Electronic Thesis and Dissertation Repository

Thesis Format

Integrated Article


Master of Education




Riveros-barrera, A.


Despite the prevalence of portable classrooms in Canadian schools, research on their characteristics, utilization, and effects is limited. This study investigates portable classrooms in Canada through a two-stage research approach. First, it explored news articles to identify common concerns about portable classrooms in Canada. The dataset comprises 243 news articles. The analysis revealed three overarching concerns about these structures: 1) The factors that lead school districts to use portable classrooms; 2) Safety and comfort in portable classrooms; 3) Strategies to alleviate accommodation issues. Then, Nair’s (2014) principles of contemporary school design were used to critically interrogate the utilization of portable classrooms. The analysis highlighted the spatial characteristics and limitations of these structures. The study recommends improved funding and enhanced planning for schooling demand. It is suggested the design of new schools should consider more flexible modular structures that embody a clear pedagogical intentionality and promote the integration of surrounding communities.

Summary for Lay Audience

While a few studies have investigated the impact of portable classrooms in schools, research on the subject in Canada is scarce. The issues and concerns about these structures demonstrate the need for further investigation.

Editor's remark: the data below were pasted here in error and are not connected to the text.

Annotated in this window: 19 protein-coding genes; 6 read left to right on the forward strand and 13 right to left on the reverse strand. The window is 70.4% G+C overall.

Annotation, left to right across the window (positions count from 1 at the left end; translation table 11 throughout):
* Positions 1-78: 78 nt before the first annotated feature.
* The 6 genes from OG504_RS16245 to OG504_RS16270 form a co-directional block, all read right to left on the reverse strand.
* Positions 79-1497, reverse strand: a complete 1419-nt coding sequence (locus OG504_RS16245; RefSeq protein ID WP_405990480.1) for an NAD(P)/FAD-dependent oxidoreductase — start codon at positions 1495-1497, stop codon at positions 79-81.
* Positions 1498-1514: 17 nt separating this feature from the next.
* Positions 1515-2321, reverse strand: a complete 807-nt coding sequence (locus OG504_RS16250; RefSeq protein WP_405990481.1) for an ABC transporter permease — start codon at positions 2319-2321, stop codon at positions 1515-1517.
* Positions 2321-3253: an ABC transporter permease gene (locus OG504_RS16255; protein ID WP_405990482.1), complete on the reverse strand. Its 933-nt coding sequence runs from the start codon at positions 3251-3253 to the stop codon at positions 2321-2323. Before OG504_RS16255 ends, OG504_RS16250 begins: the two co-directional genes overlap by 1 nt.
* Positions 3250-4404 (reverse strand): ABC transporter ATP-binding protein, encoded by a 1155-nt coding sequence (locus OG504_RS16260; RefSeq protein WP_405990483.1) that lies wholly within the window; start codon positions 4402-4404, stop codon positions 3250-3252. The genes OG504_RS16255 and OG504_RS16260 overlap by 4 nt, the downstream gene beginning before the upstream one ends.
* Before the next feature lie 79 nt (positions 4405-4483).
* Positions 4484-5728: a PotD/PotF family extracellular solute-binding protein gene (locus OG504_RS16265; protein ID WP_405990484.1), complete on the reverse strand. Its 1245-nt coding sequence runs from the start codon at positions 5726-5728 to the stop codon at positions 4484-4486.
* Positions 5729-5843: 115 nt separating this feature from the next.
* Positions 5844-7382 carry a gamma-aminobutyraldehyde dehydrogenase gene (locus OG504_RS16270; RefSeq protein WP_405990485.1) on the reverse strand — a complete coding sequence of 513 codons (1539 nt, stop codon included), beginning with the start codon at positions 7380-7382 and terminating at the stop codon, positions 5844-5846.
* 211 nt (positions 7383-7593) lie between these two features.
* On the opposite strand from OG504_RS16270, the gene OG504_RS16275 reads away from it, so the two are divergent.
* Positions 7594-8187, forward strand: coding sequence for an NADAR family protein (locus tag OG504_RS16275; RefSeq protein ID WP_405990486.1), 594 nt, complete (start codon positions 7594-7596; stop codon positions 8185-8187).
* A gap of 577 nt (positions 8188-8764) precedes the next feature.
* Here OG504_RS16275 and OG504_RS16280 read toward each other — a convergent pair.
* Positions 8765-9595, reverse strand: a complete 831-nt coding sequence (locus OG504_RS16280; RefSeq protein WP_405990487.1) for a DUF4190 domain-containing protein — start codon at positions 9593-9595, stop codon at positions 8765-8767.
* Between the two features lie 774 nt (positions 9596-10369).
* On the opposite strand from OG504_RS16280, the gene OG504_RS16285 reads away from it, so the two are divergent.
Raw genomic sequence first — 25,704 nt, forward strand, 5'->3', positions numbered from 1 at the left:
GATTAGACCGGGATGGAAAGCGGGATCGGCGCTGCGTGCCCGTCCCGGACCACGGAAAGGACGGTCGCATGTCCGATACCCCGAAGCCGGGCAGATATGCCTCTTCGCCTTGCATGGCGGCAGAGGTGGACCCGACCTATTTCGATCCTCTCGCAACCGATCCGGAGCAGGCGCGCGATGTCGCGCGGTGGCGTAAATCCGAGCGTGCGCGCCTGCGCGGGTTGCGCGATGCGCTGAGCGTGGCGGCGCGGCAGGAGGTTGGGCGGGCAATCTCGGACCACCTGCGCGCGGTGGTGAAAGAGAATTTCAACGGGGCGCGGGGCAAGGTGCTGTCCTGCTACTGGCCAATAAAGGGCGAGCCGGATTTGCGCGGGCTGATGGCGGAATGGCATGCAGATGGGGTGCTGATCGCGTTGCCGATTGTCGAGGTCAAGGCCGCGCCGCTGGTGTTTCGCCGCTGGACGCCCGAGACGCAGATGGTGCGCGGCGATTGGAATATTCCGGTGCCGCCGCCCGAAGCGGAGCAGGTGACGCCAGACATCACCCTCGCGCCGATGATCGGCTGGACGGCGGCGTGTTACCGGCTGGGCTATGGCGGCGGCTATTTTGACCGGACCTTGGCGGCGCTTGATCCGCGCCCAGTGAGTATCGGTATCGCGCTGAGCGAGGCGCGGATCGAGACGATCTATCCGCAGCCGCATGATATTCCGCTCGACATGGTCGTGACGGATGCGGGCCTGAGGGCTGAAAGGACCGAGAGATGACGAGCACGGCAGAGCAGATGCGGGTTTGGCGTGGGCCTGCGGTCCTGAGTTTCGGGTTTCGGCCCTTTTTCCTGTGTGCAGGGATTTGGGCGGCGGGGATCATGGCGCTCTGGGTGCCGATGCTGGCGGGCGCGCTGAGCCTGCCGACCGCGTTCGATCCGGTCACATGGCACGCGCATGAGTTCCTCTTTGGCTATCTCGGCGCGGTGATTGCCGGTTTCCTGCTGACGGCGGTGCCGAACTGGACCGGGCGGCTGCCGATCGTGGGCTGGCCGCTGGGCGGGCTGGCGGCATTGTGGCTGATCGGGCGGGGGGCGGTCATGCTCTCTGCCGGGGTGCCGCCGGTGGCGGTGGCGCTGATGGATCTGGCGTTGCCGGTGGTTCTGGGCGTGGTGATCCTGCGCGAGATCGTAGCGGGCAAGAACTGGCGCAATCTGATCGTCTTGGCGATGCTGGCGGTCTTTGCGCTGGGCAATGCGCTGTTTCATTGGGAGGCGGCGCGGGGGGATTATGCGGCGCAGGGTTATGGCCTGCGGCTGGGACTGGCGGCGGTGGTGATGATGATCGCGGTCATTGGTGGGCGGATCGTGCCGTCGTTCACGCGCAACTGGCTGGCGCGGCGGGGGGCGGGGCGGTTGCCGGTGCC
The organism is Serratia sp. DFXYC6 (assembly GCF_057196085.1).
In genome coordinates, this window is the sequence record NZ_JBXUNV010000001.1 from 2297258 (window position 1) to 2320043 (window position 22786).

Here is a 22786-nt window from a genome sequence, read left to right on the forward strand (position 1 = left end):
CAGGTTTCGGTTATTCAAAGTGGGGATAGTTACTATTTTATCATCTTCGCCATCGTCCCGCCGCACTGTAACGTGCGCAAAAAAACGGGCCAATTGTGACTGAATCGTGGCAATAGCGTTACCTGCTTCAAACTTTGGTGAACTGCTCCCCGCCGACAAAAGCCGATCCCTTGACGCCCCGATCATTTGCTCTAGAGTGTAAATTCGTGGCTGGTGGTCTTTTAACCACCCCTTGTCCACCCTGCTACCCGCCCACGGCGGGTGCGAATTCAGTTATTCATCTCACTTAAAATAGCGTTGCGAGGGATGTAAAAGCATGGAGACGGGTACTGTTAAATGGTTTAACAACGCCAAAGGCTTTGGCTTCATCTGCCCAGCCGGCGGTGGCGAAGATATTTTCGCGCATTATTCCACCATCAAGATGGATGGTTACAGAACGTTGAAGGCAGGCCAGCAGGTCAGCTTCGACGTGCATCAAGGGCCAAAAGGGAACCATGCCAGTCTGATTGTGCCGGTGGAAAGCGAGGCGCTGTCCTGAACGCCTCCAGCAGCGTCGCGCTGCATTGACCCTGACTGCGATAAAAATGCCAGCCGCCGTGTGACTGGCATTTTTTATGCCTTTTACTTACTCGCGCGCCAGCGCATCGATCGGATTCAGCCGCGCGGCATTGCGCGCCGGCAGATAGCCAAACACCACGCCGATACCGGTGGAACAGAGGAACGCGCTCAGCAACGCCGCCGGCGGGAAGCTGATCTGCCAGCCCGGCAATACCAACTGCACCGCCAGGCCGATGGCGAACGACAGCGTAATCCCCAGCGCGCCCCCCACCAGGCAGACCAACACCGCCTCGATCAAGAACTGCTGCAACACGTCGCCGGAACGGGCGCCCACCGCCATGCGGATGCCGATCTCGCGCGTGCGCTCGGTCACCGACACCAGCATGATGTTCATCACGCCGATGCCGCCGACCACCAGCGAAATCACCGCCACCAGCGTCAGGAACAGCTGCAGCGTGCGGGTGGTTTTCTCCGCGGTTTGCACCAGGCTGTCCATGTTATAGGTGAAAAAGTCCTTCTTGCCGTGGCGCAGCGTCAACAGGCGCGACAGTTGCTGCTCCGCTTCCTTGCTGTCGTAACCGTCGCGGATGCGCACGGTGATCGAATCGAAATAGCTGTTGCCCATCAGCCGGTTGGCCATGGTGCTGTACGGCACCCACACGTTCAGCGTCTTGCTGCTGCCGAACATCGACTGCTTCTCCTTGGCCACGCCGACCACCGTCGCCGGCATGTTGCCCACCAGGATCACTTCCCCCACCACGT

This study is divided into two sections: For the first stage, I collected 243 news reports and identified the most common themes. The analysis found that while many school stakeholders are not satisfied with portables, schools end up accommodating their overflowing populations in these structures. Austerity-driven policies and reactive approaches to school planning mainly cause this situation. The most frequent concern in the news is the poor physical condition of portable classrooms. This theme became the guiding theme for the second part of the study, which compares the physical condition of portable classrooms with what educational architects advocate regarding the design of learning spaces. To address the concerns regarding the inadequacy of portable classrooms as educational facilities, the study suggests that school boards should consider future growth when choosing new school sites so that additional structures would not impinge on outdoor activities. Second, the structures, design, and materials must be improved. Third, pedagogical intentionality, adaptability, and flexibility must guide future changes. Fourth, communities at large should participate in identifying the spatial needs of schools.